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Yes, you should be filtering your water—and we’ve picked out the best backpacking water filters to make it as easy as possible. While clear mountain streams can be safe to drink from unfiltered, it’s impossible to tell at a glance, and a filter can help you turn gnarly, standing water from lakes or puddles into pure, delicious H2O.
Squeeze filters have made pesky pumps nearly obsolete when it comes to non-chemical water treatment, but they’ve had a few flaws—especially when it comes to cleaning. We’ve often arrived at a trip’s first water source only to realize our filters were clogged from the previous trip. But with the new Katadyn, all you have to do is swish it in water, clean or dirty, and you’re clear.
It’s also fast. A two-handed grip blasts out water at 1 liter per minute—comparable to pump filters but without the workout. “The water squirts out as fast as you can suck,” Lyons said. The BeFree condenses the hollow-fiber filter into a low-bulk package that fits in the neck of a soft-sided bottle. We used it in Colombia and found it so quick and handy that the group-size gravity filter we brought stayed in its bag, while everyone opted to use their BeFree. Between the bottle’s inch-wide opening and its pliable sides, it’s easy to dip and scoop from lakes and other non-flowing water.
We did spring one leak after jamming the soft bottle in our pack on our climb up Colorado’s Longs Peak, but a dab of Seam Grip fixed it permanently.
Squeeze filters with pump-like reliability? Fill’er up.
$45; 2 oz; Buy Katadyn BeFree Now
Straw-style filter designs come with one big problem: They aren’t much good if the water is farther away than the straw is long. This smaller-than-a-Clif-Bar water filter solves that with a 15-inch intake hose that’ll thread into tight places. In lieu of a handle, the TrailShot uses a silicone squeeze pump (think: blood-pressure bulb) to draw water up through the hose and hollow-fiber filter element. It clogged fast when we drank silty water straight off a glacier in Peru, but a few swishes cleaned it. Output-wise, it does about a liter a minute. Caveat: There is no carbon, so it doesn’t do much to improve the taste of water from less-than-desirable sources.
“For multiday backpacking trips with regular access to water, I leave the water bottle at home and just bring my TrailShot,” says a thru-hiker.
$50; 5 oz; Buy MSR TrailShot Now
This all-in-one Grayl filter catches bugs, off flavors, and everything else, leaving behind a cup full of the best-tasting water we had all year.
The system works kind of like a French press coffee filter. Fill the larger container to the line with dirty water, place the smaller container inside, and lean into it for about 15 seconds. Testers noted the watertight lid (which prevents cross contamination) has to be slightly ajar, or else it’s impossible to press down the filter. Ding: The heels of our hands got sore from pushing against the plastic rim.
The inner container holds just 16 ounces. It takes multiple fill-and-press cycles to top up Nalgenes or reservoirs, making this most appropriate for trips in places with lots of water where you can fill, press, cap, and move on.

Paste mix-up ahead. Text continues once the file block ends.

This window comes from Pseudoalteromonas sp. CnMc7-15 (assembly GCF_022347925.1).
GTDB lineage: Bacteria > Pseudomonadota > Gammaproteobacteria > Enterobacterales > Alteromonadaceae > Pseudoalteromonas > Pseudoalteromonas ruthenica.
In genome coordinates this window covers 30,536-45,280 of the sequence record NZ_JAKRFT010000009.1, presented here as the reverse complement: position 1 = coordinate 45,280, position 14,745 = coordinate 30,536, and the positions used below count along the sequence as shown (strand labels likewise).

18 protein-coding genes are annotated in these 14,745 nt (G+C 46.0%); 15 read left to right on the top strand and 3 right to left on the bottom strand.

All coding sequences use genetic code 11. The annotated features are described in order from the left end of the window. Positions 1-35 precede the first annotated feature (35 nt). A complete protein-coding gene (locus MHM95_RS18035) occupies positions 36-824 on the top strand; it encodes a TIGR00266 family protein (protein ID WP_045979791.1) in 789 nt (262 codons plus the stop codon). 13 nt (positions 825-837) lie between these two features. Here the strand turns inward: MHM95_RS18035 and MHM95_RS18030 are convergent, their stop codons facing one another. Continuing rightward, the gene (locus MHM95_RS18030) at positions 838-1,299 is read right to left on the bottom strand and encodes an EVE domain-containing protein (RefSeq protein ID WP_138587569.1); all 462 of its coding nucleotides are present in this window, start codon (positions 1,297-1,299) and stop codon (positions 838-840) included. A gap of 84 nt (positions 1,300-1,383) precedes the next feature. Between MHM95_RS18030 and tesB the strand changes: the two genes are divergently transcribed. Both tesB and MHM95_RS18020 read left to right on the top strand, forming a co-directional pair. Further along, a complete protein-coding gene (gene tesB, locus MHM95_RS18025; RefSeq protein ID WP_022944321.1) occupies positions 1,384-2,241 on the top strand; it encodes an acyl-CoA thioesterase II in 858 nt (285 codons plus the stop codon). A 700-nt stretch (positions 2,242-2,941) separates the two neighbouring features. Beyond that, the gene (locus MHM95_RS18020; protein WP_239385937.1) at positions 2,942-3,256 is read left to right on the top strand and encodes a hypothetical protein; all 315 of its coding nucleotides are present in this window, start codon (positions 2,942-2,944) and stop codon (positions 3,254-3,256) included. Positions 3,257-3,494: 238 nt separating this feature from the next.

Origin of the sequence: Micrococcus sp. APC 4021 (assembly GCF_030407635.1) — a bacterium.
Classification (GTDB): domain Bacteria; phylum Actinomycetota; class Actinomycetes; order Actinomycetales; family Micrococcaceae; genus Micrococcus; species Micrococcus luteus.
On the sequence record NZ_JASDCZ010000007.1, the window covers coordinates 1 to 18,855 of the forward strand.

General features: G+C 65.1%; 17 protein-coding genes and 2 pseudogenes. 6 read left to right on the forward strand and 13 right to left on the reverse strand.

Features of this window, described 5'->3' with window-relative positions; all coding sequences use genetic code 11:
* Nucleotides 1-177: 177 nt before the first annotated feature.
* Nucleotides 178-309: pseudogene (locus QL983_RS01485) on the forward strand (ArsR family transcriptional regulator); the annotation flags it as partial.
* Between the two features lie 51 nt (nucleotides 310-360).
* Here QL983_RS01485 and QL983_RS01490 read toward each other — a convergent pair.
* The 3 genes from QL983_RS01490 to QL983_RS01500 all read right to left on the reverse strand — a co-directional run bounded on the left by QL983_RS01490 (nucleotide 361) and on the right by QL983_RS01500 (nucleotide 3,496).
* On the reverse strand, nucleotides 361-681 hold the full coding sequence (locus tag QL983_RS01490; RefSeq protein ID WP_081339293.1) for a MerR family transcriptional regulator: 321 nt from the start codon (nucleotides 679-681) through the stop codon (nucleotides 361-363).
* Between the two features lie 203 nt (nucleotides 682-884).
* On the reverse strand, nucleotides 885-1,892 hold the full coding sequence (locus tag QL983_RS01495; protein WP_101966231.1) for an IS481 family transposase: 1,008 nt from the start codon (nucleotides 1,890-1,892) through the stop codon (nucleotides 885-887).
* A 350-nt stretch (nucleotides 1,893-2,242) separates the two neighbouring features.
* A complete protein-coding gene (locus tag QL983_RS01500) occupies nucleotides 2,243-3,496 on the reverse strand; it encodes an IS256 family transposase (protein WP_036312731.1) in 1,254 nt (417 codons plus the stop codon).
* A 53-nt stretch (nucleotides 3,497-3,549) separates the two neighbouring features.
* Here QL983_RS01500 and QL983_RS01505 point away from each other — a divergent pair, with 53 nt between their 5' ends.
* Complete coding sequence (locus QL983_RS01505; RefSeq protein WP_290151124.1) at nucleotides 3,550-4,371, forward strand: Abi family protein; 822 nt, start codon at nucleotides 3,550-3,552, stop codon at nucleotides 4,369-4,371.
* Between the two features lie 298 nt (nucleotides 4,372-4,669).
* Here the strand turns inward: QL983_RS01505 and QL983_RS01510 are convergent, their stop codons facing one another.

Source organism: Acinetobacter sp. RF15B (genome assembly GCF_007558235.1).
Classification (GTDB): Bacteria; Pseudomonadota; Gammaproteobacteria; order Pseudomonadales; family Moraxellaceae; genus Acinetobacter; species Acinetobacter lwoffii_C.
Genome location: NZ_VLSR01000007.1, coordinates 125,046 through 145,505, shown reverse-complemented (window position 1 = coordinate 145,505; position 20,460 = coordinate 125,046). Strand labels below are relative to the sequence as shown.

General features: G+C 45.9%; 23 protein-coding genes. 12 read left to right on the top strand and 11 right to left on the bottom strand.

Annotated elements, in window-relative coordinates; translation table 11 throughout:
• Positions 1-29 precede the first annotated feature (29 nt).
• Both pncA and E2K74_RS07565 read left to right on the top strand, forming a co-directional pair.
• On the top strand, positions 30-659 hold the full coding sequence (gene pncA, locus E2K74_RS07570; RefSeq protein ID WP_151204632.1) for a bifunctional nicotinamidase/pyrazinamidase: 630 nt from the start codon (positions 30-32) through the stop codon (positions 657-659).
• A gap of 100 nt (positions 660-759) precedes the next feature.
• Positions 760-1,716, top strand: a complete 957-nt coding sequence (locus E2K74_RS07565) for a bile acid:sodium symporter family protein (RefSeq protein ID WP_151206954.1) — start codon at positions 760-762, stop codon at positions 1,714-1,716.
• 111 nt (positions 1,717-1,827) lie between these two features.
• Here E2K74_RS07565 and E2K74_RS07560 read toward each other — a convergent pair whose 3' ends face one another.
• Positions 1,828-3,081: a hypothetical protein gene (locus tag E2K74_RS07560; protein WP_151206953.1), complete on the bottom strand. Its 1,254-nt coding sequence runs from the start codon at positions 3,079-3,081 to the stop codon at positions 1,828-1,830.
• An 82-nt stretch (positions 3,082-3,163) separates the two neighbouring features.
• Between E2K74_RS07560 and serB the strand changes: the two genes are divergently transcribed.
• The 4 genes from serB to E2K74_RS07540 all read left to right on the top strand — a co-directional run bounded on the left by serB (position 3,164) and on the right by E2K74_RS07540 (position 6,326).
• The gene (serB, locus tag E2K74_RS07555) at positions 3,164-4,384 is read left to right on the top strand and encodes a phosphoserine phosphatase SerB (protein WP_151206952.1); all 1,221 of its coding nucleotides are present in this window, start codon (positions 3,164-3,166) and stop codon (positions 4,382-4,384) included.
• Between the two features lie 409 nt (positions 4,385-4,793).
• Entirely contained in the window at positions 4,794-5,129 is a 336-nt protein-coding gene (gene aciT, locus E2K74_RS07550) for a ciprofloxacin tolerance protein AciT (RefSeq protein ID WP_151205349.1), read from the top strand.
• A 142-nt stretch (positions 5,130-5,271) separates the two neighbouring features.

The three-tier filter is made from electroadsorptive media (a positively charged mesh that traps protozoa, bacteria, viruses, and chemicals), plus carbon for removing taste and heavy metals, and silver to keep the filter clean. “I drank water in Nepal out of this bottle for a month and never got sick,” said a pro snowboarder after a trek to Annapurna Base Camp. Drawback: The filter has to be replaced every 150 or so liters and new inserts cost $25.
The food-grade plastic is totally bombproof. “I dropped mine square on a rock when it was full and was expecting the worst,” says one Colorado tester, “but the bottle only took a superficial scratch.”
$60; 11 oz; Buy Grayl Ultralight Now
It doesn’t get any easier than filling your bottle straight from the source and just drinking. But until now, fans of LifeStraw’s hollow-fiber filter could only use it in a LifeStraw bottle (sold together). The Universal gives you a choice, letting you pop the two-stage filter into most brands of hard-sided bottles. The filter eliminates bacteria and protozoa and reduces organic chemicals, and improves taste. Downside: You gotta suck pretty hard to drink, like slurping up soft-serve ice cream with a straw.
“New Zealand’s Whanganui River was swollen with silty rainwater during our three-day paddling trip,” one tester says. “But I dipped my bottle, sucked through the LifeStraw, and am happy to report the water was grit-free and tasted fine.”
$35; 3.7 oz; Buy LifeStraw Universal Now
MSR Trail Base Water Filter Kit
This kit is the closest we’ve seen to an all-in-one water system. The Trail Base can be used to drink from the source, filter for a group, or carry water. It includes a pocket-size TrailShot filter (with a quick-connect head, not just a drinking spout) and a pair of 2-liter Dromedary Bags. “Pumping the bag full takes forever, but integrating the TrailShot and using the system as a gravity filter let me treat 2 liters in just over 2 minutes,” says one tester who used the Trail Base in Oregon’s Eagle Cap Wilderness. Ding: The Trail Base’s price is a bit more than the sum
of its parts.
“In Oregon, we met people who had forgotten their filter,” our tester says. “We provided water for nine instead of two that night, with minimal trips back to the stream.”
$140; 1 lb, 6 oz; Buy MSR Trail Base Water Filter Kit Now